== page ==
Investors got a lesson in viral economics during the first quarter of 2020. A novel coronavirus (COVID-19) went unnoticed by most of the world as we celebrated the western new year. But as the Chinese (lunar) new year approached, disruptions in supply chains in China started to affect some stocks. Still, U.S. equities continued to rise, with the price for the S&P 500 Index peaking at a record high close of 3386.15 on February 19, a healthy +4.8% increase from the end of 2019.
U.S. equities continued climbing a wall of worry to produce record highs in Q4. Despite stumbling during the first two days of October, the S&P 500 Index reached new highs 22 times during the quarter, including 9 records in the final 13 trading days of the year. The S&P 500 Index rose +9.07% in Q4 and finished 2019 with a stellar total return of +31.49%, its strongest yearly performance since 2013.
Despite ongoing trade frictions, political turmoil, monetary policy uncertainty, and slowing global growth, large-cap U.S. stocks moved higher in Q3, while small-cap indexes moved lower. By quarter end, the S&P 500 Index had returned +20.55% year to date. Earnings reports in July included just enough good news to provide support to the market, but then in August investors turned cautious amid growing economic and policy concerns. The Fed cut interest rates twice during Q3, which helped to support prices of risk assets.
U.S. equity markets were positive in Q2 while building upon the impressive returns from Q1. This resulted in the S&P 500 Index experiencing the best first half of the year since 1997. However, it was not an entirely smooth path through the quarter, as many policy issues worked to buffet investor enthusiasm. Early earnings reports in April helped allay fears of a possible year-over-year earnings decline for the S&P 500 Index.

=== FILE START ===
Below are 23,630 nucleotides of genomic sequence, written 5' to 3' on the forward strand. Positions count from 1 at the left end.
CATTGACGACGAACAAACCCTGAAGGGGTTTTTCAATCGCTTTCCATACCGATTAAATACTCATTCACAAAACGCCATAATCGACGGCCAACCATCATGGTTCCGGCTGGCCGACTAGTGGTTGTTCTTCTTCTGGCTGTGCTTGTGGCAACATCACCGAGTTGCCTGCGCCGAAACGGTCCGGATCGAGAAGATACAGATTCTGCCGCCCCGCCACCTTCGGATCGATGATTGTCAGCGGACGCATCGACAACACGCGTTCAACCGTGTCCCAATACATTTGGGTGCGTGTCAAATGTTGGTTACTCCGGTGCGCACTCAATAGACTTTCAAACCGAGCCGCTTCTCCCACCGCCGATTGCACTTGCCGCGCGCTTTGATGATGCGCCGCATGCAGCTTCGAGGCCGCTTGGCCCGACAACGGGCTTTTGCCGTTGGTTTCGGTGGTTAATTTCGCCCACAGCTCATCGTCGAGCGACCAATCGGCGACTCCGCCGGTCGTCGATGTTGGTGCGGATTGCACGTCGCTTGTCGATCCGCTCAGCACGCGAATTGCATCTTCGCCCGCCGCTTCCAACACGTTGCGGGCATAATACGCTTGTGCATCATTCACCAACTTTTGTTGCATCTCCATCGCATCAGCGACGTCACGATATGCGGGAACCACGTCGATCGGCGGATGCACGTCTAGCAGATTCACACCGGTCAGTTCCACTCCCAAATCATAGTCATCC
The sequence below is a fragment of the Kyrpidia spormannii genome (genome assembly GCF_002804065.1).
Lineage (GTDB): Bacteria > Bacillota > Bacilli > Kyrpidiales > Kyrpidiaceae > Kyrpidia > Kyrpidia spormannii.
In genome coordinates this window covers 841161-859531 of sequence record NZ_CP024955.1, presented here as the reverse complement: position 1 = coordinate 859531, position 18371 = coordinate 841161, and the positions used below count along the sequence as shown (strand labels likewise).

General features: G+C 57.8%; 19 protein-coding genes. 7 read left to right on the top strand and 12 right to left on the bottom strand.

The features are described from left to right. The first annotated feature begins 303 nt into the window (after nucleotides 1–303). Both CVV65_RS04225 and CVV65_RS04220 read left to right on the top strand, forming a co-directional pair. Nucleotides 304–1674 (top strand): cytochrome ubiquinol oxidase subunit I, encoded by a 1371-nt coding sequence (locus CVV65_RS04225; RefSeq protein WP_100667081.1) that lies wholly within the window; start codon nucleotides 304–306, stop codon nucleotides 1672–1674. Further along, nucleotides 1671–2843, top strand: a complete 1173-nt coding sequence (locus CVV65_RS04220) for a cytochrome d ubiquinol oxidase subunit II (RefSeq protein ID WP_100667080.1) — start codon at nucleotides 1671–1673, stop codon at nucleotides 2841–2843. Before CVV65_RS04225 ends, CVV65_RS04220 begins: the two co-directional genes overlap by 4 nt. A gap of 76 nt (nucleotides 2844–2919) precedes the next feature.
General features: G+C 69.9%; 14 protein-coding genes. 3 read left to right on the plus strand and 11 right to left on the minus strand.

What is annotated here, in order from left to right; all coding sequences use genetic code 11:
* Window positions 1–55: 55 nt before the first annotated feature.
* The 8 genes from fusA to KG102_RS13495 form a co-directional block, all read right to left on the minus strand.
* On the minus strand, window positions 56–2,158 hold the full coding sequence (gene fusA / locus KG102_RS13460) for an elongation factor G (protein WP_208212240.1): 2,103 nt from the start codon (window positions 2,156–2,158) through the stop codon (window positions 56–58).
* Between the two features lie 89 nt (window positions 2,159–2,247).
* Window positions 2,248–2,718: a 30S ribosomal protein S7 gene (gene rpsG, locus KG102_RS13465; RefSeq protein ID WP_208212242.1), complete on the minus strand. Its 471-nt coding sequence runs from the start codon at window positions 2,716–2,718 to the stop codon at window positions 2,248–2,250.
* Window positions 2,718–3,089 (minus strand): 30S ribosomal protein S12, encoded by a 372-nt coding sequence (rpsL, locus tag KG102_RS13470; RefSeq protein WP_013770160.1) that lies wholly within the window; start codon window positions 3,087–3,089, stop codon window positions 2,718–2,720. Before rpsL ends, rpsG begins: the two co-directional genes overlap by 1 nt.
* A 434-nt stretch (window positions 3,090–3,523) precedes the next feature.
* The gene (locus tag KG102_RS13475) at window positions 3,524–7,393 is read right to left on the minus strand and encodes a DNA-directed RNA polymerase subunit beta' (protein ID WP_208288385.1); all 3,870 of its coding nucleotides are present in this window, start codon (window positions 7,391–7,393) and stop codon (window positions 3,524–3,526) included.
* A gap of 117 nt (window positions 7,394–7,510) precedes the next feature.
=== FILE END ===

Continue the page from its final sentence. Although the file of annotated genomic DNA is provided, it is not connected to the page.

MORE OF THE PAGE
The S&P 500 Index opened 2019 with its best January performance since 1987, and continued moving higher in February and March, finishing the quarter up +13.65%. This also proved to be the Index’s strongest calendar quarter since Q3 2009 and its best Q1 since 1998. The strong performance that occurred during the first half of the quarter was a continuation from the Christmas bounce, with equities moving broadly higher despite earnings estimates trending lower.
After impressively powering through a wall of worry in Q3, equity markets abruptly began Q4 by falling sharply in October. The S&P 500 Index then oscillated to a slight gain in November, while December ushered in yet another round of sharp losses. Not only did a Santa Claus Rally fail to materialize, the S&P 500 Index produced its weakest Christmas Eve ever. However, the day after Christmas was far merrier for investors, with the S&P 500 Index generating its largest one-day gain since March 2009 and the Dow Jones Industrial Average posting its first ever 1,000 point up day.